4. We can do something to convince them: stop buying them. I just did this 4 years ago, when they stopped releasing security updates for jaguar just after the panther release, and let me with a just machine just bought (3 months of 1 year warranty) full of bugs, and trying to make me pay an extra 200€ to get them fixed. I switched it to linux and this was the last thing I bought from Apple.

  5. The kidnap idea is a good one. Otherwise, some very narrow-minded comments. While a Java UI is probably never going to be quite as polished as a native one, Java apps do have other tricks up their collective sleeve. I suspect that Java on the Mac is a bigger deal for developers (like me), who appreciate OS X as a development environment.

  6. As Izidor says, with any luck they're taking the release-early, release-often mantra to heart. It's better that *some* folks get Java 6, rather than everybody having to wait 'til they've finalized the 32-bit port too.

    Then again, I'm one of the drooling fanboys with the latest hardware, so it runs fine on my Macbook Pro. :-D

  7. I strongly believe that JRuby will become the superior deployment option (speed, memory mgmgt., threading, available cluster options on the JVM...) for Rails apps within the next months.

    But this stupid decision by Apple probably will be a real obstacle for adoption since Mac OS is so dominant in Rubyland (besides JRuby being slow at development time and some childish and unprofessional distaste of Java by some folks)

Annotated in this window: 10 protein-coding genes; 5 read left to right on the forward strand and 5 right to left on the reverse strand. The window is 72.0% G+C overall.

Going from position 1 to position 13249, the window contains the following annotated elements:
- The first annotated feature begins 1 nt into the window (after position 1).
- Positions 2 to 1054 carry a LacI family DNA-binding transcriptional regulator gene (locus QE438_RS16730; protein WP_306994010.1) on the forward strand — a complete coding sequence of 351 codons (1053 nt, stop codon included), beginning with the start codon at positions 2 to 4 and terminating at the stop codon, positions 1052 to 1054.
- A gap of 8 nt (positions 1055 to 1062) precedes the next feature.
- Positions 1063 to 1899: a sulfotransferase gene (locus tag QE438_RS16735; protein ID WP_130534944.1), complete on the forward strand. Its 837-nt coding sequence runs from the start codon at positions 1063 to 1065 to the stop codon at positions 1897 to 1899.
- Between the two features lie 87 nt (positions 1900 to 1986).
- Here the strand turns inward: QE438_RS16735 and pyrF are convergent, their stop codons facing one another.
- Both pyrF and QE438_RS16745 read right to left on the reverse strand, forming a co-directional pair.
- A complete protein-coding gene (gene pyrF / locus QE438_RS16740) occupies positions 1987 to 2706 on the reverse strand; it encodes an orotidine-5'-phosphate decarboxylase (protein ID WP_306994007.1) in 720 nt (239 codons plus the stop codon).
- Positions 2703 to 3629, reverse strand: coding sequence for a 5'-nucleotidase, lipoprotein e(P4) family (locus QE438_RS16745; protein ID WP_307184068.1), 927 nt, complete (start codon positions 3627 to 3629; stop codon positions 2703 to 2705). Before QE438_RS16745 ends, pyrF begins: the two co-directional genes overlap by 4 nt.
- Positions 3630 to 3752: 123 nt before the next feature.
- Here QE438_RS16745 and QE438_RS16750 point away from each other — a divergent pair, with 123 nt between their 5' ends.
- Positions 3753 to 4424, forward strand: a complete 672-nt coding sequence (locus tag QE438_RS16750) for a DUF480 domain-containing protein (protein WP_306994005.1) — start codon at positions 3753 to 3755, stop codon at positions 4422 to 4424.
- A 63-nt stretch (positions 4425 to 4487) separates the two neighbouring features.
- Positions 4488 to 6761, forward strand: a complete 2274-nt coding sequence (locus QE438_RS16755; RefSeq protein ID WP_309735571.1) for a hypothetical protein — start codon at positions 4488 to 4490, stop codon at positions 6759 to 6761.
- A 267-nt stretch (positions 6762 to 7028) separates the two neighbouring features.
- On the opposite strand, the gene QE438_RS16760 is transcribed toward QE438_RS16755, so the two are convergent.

8. Most intel macs are 64bit capable. The first ones shipped early 2006 with 32bit only CPUs, everything from late 2006 onwards is 64 bit capable, so there was only a 9 month or so window in which you could buy a non 64 bit intel mac. In terms of number of machines missing out I would have thought that the absence of PPC support would exclude far more people (admittedly people with (on average) older machines).

  9. There seem to be multiple things in play here:

    1) It's partly Sun's own fault. Contrary to their belief, there is a distinct lack of widespread end-user Java applications so it makes perfect sense for Apple to down prioritize it.
    2) It's quite a monster to get working, I reckon L&F issues was what kept Java 6 from shipping 1½ year ago. I bet, with a native peer UI (like WinForms) or a custom UI (like Flash) things would've been much simpler.
    3) Last but not least, Apple is not really the most caring company, it's pretty evident that once you laid down your $, they are already contemplating how to sell you the next generation 6 months later, with even more polish and shiny knobs.

    Welcome to the real world! After all it seems that YOU chose poorly.

  10. What features that are in Java 6 but not in Java 5 are you needing besides bug fixes?

  11. Is there any reason to think Java 6 on OS X will not get 32-bit support , other than the fact that this particular release doesn't have it?

    I can't see this release on Apple's developer site... has it been pulled?

  12. It's not the first time apple try to lock people in their monetized world, after luring them with the (obviously) good looks of their products. It is not only a problem with Java. Look at the iPod / iTunes forced association, the iPhone SDK, etc... An in terms of OpenSource, it seems to me that Apple took a lot (BSD kernel, DTrace), but gave very little in return. OK, for now, their products are really good, and they were far from only taking from others, but for this we should not trust Apple too much... Saying that, I plan to buy a Mac, and I already have an iPod (like so any people). But I'm concerned about how Apple behave, and not only with Java....

  13. I think there not holding new features, what they are doing is degradation of Java , remember that Apple does software, and a lower performance for Java based Apps gives them some strange advantage on exclusivity.